Jonathan Kwan, scion of the family which owns Kwanpen and first-born of the company’s current president, is well aware of the challenges he faces as the third-generation’s eldest in the Singapore family business.
“There’s this Chinese saying that all family businesses don’t get past the third generation, so that’s a stigma that we have to overcome,” he says matter-of-factly.
“However, I’m not the only one in the third generation – there are my brother and sister, and cousins. I happen to be the eldest,” he tells D:Code. And together, they have a strategy to take the company beyond their generation.
Jonathan, 36, never met his grandfather, who passed on a year before he was born. But he is very much in touch with the spirit of grandpa’s enterprise.
“I feel that we should always be focused on why my grandfather started the business,” he says. “The company was founded in 1938, but before that, my grandfather (Kwan Pen Seng) was already working.
“He migrated from China in the 1930s, met my grandmother in Singapore, and got married. They had five children, all boys. Of course, he needed something to build and sustain his family, so he made use of his skills as a craftsman,” says Jonathan, recounting his family history. And that’s how they got into crocodile leather.
“Before grandpa became a leather maker, he was a goldsmith. He was very nimble with his fingers and handiwork. But being new in Singapore, he didn’t have the capital to get enough gold to work with. So the need to feed his wife and children made him use his craftsman’s skills to go into leather-making, as leather is of course cheaper than gold.”
According to Jonathan, his grandfather wanted to make a niche for himself where he would stand out, which is why he chose crocodile leather.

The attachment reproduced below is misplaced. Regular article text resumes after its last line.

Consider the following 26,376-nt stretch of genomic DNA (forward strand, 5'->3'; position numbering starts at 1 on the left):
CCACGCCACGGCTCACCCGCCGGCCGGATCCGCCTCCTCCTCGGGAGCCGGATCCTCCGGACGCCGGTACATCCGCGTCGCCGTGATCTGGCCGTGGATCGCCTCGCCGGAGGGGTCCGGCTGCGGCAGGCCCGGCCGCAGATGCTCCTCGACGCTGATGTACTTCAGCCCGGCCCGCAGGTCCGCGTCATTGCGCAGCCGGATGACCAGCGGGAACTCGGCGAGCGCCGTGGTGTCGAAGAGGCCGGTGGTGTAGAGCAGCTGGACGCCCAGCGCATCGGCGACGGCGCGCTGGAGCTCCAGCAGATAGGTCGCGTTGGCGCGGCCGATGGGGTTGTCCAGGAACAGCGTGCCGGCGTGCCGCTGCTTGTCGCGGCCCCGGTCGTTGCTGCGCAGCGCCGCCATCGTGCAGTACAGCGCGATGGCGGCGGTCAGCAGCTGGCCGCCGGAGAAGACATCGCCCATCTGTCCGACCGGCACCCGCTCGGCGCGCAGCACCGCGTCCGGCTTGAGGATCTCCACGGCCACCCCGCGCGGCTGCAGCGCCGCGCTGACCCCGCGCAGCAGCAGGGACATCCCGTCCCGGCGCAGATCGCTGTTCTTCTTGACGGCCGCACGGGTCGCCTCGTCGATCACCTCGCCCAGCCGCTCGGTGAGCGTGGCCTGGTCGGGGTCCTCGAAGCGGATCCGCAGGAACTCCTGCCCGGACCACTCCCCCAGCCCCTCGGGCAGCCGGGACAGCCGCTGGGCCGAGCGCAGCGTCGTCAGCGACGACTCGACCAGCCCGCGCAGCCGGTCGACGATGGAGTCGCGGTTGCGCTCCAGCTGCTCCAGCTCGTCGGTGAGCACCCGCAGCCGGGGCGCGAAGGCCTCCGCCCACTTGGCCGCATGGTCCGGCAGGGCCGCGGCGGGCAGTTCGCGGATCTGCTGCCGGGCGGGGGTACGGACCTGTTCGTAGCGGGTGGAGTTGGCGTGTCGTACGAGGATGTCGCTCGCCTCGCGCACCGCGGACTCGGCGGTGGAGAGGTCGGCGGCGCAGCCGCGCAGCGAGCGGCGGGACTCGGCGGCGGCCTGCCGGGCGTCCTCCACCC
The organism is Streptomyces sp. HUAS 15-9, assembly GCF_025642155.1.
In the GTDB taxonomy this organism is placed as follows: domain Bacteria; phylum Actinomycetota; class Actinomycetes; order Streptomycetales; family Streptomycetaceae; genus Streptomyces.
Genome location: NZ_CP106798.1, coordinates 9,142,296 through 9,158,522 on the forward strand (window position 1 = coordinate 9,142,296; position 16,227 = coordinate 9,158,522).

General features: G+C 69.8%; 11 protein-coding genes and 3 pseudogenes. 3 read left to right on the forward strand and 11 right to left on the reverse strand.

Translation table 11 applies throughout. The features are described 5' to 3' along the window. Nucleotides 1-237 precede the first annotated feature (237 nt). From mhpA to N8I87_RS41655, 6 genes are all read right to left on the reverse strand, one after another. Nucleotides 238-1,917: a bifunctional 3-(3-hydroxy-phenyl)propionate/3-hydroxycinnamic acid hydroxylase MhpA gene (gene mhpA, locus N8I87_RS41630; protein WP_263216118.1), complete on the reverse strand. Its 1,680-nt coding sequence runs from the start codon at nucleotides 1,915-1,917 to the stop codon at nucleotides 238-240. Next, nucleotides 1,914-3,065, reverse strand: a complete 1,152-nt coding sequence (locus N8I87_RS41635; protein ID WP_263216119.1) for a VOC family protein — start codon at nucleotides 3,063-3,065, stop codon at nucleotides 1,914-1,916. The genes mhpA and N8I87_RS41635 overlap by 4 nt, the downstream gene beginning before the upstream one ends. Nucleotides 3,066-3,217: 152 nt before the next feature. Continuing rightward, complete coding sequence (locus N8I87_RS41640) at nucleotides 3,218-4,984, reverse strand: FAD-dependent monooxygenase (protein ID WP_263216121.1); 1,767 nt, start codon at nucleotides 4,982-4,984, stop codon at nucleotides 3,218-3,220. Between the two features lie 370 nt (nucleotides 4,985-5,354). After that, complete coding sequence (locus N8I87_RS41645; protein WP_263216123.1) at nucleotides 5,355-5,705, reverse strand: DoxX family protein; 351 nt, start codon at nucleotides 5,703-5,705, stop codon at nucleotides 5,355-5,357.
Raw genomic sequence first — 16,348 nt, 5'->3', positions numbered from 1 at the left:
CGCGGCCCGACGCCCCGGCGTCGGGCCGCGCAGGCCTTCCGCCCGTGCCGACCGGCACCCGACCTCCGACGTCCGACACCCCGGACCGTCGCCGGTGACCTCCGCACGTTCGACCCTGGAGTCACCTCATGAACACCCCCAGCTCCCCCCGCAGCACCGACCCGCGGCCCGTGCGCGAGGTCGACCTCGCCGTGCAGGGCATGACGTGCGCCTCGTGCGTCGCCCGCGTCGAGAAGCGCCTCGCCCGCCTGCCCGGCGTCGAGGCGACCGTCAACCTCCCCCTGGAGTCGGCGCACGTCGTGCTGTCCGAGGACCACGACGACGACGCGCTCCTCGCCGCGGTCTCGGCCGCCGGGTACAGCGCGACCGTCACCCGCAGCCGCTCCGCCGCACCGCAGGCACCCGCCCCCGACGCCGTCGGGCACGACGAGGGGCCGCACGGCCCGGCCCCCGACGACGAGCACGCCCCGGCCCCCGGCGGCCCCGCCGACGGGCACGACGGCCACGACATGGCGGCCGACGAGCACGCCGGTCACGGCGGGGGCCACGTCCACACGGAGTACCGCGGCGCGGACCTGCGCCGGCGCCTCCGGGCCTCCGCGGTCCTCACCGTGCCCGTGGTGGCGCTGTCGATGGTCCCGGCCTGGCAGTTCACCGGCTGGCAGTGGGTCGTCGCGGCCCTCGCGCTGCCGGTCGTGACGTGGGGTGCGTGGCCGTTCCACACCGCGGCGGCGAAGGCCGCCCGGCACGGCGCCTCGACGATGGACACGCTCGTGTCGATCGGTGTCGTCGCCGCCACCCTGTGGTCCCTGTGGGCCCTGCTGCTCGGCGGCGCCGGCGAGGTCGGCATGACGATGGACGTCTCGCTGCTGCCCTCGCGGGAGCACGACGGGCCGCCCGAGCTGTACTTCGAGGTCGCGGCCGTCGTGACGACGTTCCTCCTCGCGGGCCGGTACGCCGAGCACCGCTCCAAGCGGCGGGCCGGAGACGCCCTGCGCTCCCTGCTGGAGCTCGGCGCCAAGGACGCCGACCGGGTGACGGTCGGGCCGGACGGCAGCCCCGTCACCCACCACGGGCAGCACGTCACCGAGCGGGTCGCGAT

“So he set up his workshop behind his house to make bags for retailers. That time, he was practically an OEM leather bag maker, selling to retailers because at that time, brands weren’t a thing. Then as the children grew up, my dad (current Kwanpen head Leonard Kwan) thought that they should go into retail as well.
“So they pooled their resources and with the help of some friends, started the retail business (in 1976).”
In accordance with his grandfather’s initial intention to feed his own family so that everyone could grow up well, Kwanpen has remained a family business, the essence of which is family.
“Family comes first, business second,” says Jonathan. “My dad made it bigger by expanding overseas – this was necessary because the brothers all had their own families to feed. Which is why we are now in 10 countries.
“My dad and his brothers – the second generation – expect us to expand the business even further,” he adds.
However, as director of special projects in Kwanpen, Jonathan is under no illusion that he is running the company.
“I’ve not taken over the business yet. My title means that, if anything special turns up, I get sent there to fix it. It is a multi-role position that allows me to understand the different parts of the company. The thing that is passed to me is that I have, first and foremost, to maintain the reputation of the company.”
Kwanpen is not his company, it’s the family’s
And it won’t be his to do what he likes when he eventually takes over the reins.
“I have to understand one thing: The company is not mine; it belongs to the family. Whoever is sitting at the top or sitting on the board of directors is just taking care of it, ensuring that it is still here for the next generation.
“You try to make it better when you hand it over, so that the next generation will have an easier time. That’s what our roles are. It’s not like we are tasked to make more money, but that you maintain it or make it better so you make it easier for your son or your other relatives when it is their turn to take over,” says Jonathan, whose son is 17 months old.
“It is what every family does: Every parent will want to make things easier for their children, the next generation, so what that means for us also is that all our decisions as a company, all the directions, are very family-oriented.”
So as heir-apparent, he grew up knowing he would eventually be part of the family business. But as a child, did Jonathan ever want to become, say, a doctor, a pilot or a lawyer?